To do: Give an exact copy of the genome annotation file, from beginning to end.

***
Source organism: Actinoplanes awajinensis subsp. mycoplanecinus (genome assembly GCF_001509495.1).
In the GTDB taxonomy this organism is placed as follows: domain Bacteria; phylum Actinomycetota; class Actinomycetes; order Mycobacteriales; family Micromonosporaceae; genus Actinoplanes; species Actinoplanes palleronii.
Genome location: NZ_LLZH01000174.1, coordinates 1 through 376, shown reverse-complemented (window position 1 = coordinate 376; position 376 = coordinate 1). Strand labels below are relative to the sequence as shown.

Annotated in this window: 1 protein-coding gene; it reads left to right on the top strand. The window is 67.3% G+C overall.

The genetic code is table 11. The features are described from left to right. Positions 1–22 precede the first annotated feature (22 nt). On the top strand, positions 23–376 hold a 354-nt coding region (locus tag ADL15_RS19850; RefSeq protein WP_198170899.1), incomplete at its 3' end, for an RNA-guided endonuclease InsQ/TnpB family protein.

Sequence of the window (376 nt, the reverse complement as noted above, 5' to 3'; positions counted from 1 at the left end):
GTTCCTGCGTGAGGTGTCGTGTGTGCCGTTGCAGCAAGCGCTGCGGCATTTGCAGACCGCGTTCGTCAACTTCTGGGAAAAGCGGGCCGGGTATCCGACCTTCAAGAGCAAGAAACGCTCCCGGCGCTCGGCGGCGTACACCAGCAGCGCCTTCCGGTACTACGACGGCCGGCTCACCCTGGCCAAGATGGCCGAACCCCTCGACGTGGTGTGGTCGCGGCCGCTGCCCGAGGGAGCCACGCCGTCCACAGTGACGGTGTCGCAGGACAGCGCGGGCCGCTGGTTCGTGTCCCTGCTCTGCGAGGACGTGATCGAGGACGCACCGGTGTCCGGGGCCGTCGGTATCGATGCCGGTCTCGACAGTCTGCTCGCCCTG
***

Source organism: Actinoplanes awajinensis subsp. mycoplanecinus (genome assembly GCF_001509495.1).
In the GTDB taxonomy this organism is placed as follows: domain Bacteria; phylum Actinomycetota; class Actinomycetes; order Mycobacteriales; family Micromonosporaceae; genus Actinoplanes; species Actinoplanes palleronii.
Genome location: NZ_LLZH01000174.1, coordinates 1 through 376, shown reverse-complemented (window position 1 = coordinate 376; position 376 = coordinate 1). Strand labels below are relative to the sequence as shown.

Annotated in this window: 1 protein-coding gene; it reads left to right on the top strand. The window is 67.3% G+C overall.

The genetic code is table 11. The features are described from left to right. Positions 1–22 precede the first annotated feature (22 nt). On the top strand, positions 23–376 hold a 354-nt coding region (locus tag ADL15_RS19850; RefSeq protein WP_198170899.1), incomplete at its 3' end, for an RNA-guided endonuclease InsQ/TnpB family protein.

Sequence of the window (376 nt, the reverse complement as noted above, 5' to 3'; positions counted from 1 at the left end):
GTTCCTGCGTGAGGTGTCGTGTGTGCCGTTGCAGCAAGCGCTGCGGCATTTGCAGACCGCGTTCGTCAACTTCTGGGAAAAGCGGGCCGGGTATCCGACCTTCAAGAGCAAGAAACGCTCCCGGCGCTCGGCGGCGTACACCAGCAGCGCCTTCCGGTACTACGACGGCCGGCTCACCCTGGCCAAGATGGCCGAACCCCTCGACGTGGTGTGGTCGCGGCCGCTGCCCGAGGGAGCCACGCCGTCCACAGTGACGGTGTCGCAGGACAGCGCGGGCCGCTGGTTCGTGTCCCTGCTCTGCGAGGACGTGATCGAGGACGCACCGGTGTCCGGGGCCGTCGGTATCGATGCCGGTCTCGACAGTCTGCTCGCCCTG